Potential Serena clash not yet of concern to Kerber
Angelique Kerber insists she is not concerned by the Wimbledon draw despite potential meetings with Serena Williams and Ashleigh Barty en route to the last four.
Defending champion Kerber could meet 23-time grand slam winner Williams in the fourth round, while world number one Barty, fresh from taking the French Open title, is a possible quarter-final opponent.
However, Kerber is not paying too much attention to her path to the latter stages of the tournament, determined to focus on each rival in turn.
"It's nothing new for me, to be honest," she said. "Right now, the first round is important.
"What's in the second round, third, fourth, whatever, it doesn't matter right now. The most important thing is to play the first round, then looking ahead day by day.
"Anything can happen, especially in grand slams. Of course there are always tough opponents. You have to beat everyone if you would like to win a grand slam.
"I know a little bit but not everyone - I just know Serena is there, I heard it everywhere. But the first round is the important one."
Naomi Osaka and Barty have both made breakthroughs at majors in the past 12 months, while there were two teenage semi-finalists at the French Open.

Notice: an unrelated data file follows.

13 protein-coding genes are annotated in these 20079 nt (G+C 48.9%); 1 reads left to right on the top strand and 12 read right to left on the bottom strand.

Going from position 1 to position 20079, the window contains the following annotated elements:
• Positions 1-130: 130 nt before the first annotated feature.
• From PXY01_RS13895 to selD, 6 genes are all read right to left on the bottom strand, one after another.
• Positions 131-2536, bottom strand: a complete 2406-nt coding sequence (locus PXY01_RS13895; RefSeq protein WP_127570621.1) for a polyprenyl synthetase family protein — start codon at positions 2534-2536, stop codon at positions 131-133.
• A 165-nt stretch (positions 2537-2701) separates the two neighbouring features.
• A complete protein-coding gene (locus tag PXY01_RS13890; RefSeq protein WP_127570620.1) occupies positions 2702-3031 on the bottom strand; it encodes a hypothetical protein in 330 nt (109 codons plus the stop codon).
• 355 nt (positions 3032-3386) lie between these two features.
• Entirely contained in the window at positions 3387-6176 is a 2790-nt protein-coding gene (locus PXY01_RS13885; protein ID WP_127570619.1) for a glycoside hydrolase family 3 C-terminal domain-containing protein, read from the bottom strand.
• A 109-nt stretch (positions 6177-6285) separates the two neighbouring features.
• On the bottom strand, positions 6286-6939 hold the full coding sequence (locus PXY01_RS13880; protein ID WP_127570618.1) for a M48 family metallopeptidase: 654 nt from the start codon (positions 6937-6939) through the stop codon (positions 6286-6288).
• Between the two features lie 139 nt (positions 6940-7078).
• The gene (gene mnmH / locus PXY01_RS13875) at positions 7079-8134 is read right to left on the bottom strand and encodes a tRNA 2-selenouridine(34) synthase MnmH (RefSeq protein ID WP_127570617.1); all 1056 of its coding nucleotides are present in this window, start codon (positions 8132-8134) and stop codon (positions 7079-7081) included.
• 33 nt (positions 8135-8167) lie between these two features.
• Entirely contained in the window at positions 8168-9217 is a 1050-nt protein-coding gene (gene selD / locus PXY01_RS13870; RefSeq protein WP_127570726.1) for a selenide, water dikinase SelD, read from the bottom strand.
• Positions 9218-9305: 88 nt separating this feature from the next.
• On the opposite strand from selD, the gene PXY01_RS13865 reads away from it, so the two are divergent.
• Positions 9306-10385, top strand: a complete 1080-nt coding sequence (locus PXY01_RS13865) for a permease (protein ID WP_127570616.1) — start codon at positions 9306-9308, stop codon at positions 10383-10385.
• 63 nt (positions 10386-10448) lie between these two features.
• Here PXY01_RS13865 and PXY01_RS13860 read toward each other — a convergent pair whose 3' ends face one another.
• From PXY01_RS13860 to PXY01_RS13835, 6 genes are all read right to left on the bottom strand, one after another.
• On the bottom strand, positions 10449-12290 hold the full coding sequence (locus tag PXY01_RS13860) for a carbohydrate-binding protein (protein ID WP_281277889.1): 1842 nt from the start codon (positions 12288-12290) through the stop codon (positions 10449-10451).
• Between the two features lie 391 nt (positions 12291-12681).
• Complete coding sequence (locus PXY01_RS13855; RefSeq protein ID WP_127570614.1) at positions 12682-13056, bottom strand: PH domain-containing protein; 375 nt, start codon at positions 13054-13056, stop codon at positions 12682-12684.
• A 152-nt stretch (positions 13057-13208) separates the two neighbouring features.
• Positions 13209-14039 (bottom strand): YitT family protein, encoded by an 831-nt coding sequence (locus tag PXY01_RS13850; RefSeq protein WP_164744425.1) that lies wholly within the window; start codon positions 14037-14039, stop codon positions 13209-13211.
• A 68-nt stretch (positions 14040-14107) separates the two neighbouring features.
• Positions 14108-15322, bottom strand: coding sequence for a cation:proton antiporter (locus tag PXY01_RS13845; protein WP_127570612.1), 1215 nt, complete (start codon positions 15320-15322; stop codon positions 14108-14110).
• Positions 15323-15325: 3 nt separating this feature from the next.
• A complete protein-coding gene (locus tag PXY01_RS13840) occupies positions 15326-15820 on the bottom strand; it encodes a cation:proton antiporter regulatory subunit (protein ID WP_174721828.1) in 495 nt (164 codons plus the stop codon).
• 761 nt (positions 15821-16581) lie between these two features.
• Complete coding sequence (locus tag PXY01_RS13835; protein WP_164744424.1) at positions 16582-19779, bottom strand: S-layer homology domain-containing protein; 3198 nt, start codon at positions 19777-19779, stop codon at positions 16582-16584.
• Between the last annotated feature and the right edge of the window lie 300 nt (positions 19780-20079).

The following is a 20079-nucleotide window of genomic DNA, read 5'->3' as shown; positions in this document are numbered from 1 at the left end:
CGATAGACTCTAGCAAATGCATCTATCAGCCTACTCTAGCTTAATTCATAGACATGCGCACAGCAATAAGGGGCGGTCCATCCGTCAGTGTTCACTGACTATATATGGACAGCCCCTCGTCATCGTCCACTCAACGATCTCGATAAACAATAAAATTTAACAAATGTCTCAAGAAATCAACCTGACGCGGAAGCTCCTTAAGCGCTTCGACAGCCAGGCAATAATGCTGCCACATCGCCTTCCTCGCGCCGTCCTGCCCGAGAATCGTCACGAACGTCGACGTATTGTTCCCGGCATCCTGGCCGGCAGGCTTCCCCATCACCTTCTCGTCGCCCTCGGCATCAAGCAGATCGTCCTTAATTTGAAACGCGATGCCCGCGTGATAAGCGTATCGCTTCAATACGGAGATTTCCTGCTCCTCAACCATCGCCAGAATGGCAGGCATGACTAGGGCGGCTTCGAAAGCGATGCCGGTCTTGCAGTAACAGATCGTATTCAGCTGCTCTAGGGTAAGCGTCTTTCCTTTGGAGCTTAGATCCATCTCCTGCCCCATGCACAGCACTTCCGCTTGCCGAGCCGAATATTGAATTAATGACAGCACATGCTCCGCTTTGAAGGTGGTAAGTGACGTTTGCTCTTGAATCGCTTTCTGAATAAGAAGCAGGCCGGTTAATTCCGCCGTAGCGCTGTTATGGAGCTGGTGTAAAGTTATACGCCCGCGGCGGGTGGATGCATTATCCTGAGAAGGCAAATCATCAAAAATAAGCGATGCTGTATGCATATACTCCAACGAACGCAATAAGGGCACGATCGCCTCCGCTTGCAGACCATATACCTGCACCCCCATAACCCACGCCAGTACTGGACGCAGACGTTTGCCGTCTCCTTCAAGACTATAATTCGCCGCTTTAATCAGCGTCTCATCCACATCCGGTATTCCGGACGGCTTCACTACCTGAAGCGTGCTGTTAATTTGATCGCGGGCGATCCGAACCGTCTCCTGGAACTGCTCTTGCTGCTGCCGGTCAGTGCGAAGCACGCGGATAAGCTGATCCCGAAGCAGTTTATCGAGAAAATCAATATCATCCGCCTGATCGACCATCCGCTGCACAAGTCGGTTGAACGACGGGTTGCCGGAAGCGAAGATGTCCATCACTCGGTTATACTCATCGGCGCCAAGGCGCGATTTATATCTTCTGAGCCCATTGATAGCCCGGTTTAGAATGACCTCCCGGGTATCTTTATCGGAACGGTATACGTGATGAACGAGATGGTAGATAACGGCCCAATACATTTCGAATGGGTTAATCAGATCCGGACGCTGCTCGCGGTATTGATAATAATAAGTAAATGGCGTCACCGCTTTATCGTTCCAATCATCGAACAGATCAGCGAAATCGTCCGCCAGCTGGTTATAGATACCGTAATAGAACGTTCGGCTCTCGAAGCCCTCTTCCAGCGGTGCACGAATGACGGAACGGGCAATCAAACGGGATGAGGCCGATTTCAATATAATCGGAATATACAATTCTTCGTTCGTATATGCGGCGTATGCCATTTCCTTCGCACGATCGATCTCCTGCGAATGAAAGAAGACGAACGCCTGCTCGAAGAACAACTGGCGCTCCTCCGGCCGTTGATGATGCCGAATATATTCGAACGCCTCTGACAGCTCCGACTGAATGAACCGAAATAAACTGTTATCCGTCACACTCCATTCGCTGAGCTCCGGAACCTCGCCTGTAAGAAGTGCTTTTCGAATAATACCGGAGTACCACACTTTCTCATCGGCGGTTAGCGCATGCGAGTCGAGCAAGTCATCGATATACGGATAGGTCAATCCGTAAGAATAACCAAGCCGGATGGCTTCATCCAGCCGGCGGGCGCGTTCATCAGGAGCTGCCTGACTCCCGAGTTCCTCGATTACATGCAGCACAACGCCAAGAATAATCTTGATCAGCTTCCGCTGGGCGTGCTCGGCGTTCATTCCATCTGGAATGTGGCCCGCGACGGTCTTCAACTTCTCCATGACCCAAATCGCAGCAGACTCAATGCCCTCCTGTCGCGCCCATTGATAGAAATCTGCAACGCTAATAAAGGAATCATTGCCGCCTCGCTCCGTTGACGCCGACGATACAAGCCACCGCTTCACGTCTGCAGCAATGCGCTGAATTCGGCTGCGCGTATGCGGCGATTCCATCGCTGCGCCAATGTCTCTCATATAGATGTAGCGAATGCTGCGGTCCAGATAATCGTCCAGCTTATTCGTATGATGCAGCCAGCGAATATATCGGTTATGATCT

But Kerber still believes Williams - who she beat in last year's Wimbledon final - has to be considered among the chief threats in the coming weeks.
"Serena is one of the best players in the world. She is a champion," said the German.
"To see how she is still competing and trying to come back, trying to play her best tennis, she is one of the toughest opponents to beat. She has the experience.
"Of course, young players are coming, the next generation is coming, but this is just normal. She is still one of the best ones."
And Kerber suggests the experience she and Williams boast could be key at the All England Club.
"The draw is really open and there are a lot of young players coming," she said. "But mentally, the experience of playing a lot of matches on grass is completely different to the other surfaces.
"And here you feel a completely different energy. When you come here, you have pressure and the nerves are much higher than usual."